Is desktop GIS software a rusty old car with no wheels? Bouncing around the blogosphere sometimes leaves you with that impression. All the excitement these days seems to center around mashups, hacks, and mapping in your web browser. It’s definitely cool stuff. A number of folks think this is the future of GIS, even when it comes to doing analysis.
Part of this trend stems from a desire to deliver mapping to the masses. If you’re a consultant or service provider, it’s a good thing. Being able to provide your “customers” with a toolset over the web makes sense.
I don’t think anybody in the know seriously thinks that GIS on the desktop is on the verge of extinction or irrelevance. For each and every slick GIS application on the web, there is a backend somewhere. And that backend uses data that came from somewhere. I would guess that in most cases, it was touched by something on the desktop.
Data creation and analysis is in large part the domain of the desktop. Sure there are automated acquisition methods untouched by human hands. But for a lot of projects, you simply have to create the data yourself, whether from scratch or by manipulating an existing data set.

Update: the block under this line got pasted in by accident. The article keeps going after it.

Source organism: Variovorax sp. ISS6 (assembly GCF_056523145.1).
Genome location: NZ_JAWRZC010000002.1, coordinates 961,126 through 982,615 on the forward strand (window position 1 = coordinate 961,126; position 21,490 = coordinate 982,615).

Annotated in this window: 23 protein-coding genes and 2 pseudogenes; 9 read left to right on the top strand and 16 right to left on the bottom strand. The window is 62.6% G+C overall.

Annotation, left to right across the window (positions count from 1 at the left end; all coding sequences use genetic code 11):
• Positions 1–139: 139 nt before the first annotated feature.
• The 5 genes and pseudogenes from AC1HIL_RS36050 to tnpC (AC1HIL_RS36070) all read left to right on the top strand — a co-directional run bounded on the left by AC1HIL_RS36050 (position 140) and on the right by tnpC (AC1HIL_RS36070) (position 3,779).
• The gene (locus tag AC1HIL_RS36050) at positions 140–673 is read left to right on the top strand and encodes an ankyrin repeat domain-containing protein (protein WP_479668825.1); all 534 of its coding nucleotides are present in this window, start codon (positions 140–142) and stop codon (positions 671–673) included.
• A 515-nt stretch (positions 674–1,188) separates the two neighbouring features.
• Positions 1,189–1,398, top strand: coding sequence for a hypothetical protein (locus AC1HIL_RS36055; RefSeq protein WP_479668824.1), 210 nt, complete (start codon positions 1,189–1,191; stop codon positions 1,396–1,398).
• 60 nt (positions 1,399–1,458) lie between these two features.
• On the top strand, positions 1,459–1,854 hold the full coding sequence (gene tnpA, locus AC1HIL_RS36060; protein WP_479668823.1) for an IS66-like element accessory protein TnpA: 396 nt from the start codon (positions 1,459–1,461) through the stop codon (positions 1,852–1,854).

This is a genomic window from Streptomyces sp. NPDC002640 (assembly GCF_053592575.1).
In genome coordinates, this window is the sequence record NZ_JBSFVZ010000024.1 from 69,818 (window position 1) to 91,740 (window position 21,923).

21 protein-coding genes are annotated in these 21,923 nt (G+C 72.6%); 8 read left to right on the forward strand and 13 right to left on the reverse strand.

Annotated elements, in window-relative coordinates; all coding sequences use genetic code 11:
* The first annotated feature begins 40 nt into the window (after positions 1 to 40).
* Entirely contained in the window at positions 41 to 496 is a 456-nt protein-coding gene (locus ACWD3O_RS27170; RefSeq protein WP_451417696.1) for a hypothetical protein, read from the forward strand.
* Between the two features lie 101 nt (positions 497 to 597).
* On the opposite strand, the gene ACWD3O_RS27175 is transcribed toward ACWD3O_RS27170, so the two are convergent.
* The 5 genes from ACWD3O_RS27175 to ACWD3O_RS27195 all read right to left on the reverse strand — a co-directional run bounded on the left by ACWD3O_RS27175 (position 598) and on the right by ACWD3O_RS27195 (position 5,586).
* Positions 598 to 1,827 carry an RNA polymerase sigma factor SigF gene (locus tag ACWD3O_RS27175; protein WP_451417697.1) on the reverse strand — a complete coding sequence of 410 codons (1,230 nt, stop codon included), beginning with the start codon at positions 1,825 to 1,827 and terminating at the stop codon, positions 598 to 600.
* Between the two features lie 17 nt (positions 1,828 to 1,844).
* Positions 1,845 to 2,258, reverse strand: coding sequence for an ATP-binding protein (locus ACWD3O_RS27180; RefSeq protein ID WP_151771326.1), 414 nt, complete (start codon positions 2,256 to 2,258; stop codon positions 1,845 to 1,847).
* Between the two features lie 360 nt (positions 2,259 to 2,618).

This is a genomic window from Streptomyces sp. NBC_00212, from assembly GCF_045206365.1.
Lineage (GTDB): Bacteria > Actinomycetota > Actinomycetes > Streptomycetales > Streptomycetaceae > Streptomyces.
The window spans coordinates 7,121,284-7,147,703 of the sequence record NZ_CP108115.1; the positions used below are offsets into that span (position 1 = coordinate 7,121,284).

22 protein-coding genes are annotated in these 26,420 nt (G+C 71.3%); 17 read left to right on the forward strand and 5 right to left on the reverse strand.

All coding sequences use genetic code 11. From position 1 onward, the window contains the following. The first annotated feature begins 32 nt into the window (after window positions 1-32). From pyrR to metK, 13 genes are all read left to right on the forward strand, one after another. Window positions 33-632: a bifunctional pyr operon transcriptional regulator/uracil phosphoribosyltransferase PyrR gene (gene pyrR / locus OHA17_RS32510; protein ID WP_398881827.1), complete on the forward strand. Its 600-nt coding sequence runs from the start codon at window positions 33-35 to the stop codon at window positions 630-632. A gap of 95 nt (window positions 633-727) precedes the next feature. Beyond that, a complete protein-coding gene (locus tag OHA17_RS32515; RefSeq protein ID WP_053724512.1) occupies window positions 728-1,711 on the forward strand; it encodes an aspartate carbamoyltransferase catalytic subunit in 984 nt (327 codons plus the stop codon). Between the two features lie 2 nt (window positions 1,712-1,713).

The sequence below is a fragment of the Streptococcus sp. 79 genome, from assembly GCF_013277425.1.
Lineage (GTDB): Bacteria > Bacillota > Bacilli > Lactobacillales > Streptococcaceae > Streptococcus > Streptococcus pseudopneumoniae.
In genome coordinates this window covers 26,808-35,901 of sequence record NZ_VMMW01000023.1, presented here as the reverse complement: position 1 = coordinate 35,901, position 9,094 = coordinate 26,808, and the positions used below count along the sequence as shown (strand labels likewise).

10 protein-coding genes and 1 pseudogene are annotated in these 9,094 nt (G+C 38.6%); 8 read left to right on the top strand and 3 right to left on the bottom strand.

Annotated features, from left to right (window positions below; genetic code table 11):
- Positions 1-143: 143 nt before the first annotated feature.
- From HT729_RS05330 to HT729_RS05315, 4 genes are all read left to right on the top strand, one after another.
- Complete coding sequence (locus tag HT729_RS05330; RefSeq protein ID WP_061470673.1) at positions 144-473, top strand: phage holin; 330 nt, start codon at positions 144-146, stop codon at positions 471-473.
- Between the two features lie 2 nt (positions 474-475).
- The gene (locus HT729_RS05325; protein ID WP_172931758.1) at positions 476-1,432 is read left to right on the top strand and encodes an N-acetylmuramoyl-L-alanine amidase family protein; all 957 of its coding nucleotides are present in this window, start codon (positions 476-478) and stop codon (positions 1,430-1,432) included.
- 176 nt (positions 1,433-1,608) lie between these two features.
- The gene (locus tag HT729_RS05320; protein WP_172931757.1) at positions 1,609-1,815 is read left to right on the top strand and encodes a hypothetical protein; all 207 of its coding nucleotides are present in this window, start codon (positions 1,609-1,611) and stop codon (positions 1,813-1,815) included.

Your view of desktop GIS depends on your mapping culture. Those of you coming from the “neo” side of things may see little use for it. If you are a data creator or analyst, you need something more. Will the web someday provide those tools? Perhaps. One example is the PyWPS project which is already providing a web interface to several “pure” GIS analysis tools. Of course these run against the data on the backend, not your data. Efforts in this arena will ultimately provide a tool set that can be used to create a web interface to your data as part of a custom solution.
In the Open Source realm, we have an impressive set of tools such as GRASS, OSSIM, Quantum GIS, uDig, GDAL/OGR, PostGIS. Working together these applications can satisfy the majority, if not all, of your GIS requirements.
Does desktop GIS still have wheels? I think so…